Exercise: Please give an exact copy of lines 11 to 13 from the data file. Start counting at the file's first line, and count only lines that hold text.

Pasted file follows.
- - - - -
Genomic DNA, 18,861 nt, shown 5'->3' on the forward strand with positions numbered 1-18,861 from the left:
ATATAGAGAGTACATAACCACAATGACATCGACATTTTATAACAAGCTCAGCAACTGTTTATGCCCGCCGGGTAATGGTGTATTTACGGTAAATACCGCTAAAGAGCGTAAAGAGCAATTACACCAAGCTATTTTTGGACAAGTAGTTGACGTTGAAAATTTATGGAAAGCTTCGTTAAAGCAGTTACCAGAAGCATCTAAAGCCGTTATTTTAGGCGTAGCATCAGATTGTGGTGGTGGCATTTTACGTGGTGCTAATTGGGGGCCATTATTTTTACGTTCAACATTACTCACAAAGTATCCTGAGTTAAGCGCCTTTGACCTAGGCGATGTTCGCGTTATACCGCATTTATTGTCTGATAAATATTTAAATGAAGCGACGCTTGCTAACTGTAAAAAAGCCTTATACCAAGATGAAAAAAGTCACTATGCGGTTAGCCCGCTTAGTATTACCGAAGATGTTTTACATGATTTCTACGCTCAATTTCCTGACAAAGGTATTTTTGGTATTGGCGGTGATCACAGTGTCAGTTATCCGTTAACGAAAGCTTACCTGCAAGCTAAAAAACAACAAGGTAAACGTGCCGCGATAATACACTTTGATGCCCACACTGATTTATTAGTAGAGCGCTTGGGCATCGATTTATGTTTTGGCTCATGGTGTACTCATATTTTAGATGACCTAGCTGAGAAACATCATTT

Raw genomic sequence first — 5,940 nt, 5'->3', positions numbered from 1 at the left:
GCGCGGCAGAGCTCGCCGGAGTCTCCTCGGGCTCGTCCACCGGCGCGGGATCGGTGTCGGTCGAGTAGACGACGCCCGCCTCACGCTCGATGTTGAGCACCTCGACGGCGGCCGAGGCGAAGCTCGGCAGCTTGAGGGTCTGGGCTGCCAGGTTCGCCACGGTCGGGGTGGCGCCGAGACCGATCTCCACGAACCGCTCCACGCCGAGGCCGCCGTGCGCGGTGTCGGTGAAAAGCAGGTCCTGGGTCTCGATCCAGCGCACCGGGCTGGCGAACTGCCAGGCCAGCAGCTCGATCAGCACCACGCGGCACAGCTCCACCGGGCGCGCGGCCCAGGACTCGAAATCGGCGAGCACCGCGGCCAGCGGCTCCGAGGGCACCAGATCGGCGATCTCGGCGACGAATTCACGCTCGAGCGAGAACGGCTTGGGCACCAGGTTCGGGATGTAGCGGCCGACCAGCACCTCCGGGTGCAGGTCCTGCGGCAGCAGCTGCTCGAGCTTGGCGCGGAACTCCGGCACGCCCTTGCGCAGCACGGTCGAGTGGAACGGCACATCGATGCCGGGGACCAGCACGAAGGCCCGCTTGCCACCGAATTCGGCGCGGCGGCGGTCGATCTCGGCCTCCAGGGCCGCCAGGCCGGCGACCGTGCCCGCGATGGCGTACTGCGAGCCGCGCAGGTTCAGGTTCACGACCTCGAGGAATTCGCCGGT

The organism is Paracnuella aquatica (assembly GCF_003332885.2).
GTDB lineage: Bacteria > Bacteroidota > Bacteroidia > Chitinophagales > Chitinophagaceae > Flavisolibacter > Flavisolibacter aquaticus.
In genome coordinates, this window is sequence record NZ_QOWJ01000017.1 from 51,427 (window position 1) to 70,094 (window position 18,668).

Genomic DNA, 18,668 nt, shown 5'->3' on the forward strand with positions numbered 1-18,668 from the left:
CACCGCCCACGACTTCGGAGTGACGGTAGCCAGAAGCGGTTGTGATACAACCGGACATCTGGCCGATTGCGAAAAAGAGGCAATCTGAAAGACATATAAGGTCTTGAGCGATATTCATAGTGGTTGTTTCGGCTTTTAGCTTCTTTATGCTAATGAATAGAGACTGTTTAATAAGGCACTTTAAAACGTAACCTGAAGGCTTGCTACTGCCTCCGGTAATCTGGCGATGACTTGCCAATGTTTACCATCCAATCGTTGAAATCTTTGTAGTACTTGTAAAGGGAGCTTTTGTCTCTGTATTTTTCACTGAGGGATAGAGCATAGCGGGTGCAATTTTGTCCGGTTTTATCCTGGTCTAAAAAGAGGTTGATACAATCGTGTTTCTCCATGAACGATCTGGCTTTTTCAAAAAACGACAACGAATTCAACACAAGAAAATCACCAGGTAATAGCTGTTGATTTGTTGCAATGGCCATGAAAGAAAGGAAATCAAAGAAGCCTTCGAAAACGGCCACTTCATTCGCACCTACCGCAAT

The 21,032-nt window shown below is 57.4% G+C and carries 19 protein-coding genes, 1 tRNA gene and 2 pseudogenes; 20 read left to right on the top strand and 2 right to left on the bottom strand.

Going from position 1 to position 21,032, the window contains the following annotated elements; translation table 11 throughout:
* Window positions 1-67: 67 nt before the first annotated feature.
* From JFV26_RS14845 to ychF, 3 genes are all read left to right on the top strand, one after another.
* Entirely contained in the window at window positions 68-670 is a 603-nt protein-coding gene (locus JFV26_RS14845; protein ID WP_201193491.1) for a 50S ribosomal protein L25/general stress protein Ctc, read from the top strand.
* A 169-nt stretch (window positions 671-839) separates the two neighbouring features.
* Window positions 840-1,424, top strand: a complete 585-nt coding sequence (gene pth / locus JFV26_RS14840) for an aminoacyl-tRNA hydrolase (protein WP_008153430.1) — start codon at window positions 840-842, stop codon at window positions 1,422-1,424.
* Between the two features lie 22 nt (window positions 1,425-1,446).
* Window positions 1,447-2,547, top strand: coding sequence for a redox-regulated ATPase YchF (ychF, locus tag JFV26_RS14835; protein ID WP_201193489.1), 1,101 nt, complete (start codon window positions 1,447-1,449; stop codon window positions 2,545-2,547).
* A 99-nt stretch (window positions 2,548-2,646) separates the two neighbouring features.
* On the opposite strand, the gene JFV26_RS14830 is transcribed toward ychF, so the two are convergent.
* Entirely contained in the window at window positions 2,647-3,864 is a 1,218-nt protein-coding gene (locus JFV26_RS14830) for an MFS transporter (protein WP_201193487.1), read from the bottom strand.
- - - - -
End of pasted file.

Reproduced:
Going from position 1 to position 21,032, the window contains the following annotated elements; translation table 11 throughout:
* Window positions 1-67: 67 nt before the first annotated feature.
* From JFV26_RS14845 to ychF, 3 genes are all read left to right on the top strand, one after another.